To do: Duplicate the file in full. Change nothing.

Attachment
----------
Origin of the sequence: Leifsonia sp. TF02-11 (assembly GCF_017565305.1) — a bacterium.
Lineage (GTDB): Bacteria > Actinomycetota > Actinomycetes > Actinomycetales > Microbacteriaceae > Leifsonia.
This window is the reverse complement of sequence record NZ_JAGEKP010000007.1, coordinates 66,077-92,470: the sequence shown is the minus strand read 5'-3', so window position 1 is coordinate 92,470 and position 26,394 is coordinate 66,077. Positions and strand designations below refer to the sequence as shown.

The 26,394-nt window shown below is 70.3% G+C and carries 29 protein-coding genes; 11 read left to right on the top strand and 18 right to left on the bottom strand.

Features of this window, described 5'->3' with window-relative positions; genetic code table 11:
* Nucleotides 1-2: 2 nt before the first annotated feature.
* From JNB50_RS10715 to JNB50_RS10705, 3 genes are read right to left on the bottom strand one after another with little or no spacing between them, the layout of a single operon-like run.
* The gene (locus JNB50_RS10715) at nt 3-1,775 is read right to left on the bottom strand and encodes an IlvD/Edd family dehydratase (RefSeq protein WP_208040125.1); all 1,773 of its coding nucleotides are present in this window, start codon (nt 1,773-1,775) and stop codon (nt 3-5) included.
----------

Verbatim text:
Origin of the sequence: Leifsonia sp. TF02-11 (assembly GCF_017565305.1) — a bacterium.
Lineage (GTDB): Bacteria > Actinomycetota > Actinomycetes > Actinomycetales > Microbacteriaceae > Leifsonia.
This window is the reverse complement of sequence record NZ_JAGEKP010000007.1, coordinates 66,077-92,470: the sequence shown is the minus strand read 5'-3', so window position 1 is coordinate 92,470 and position 26,394 is coordinate 66,077. Positions and strand designations below refer to the sequence as shown.

The 26,394-nt window shown below is 70.3% G+C and carries 29 protein-coding genes; 11 read left to right on the top strand and 18 right to left on the bottom strand.

Features of this window, described 5'->3' with window-relative positions; genetic code table 11:
* Nucleotides 1-2: 2 nt before the first annotated feature.
* From JNB50_RS10715 to JNB50_RS10705, 3 genes are read right to left on the bottom strand one after another with little or no spacing between them, the layout of a single operon-like run.
* The gene (locus JNB50_RS10715) at nt 3-1,775 is read right to left on the bottom strand and encodes an IlvD/Edd family dehydratase (RefSeq protein WP_208040125.1); all 1,773 of its coding nucleotides are present in this window, start codon (nt 1,773-1,775) and stop codon (nt 3-5) included.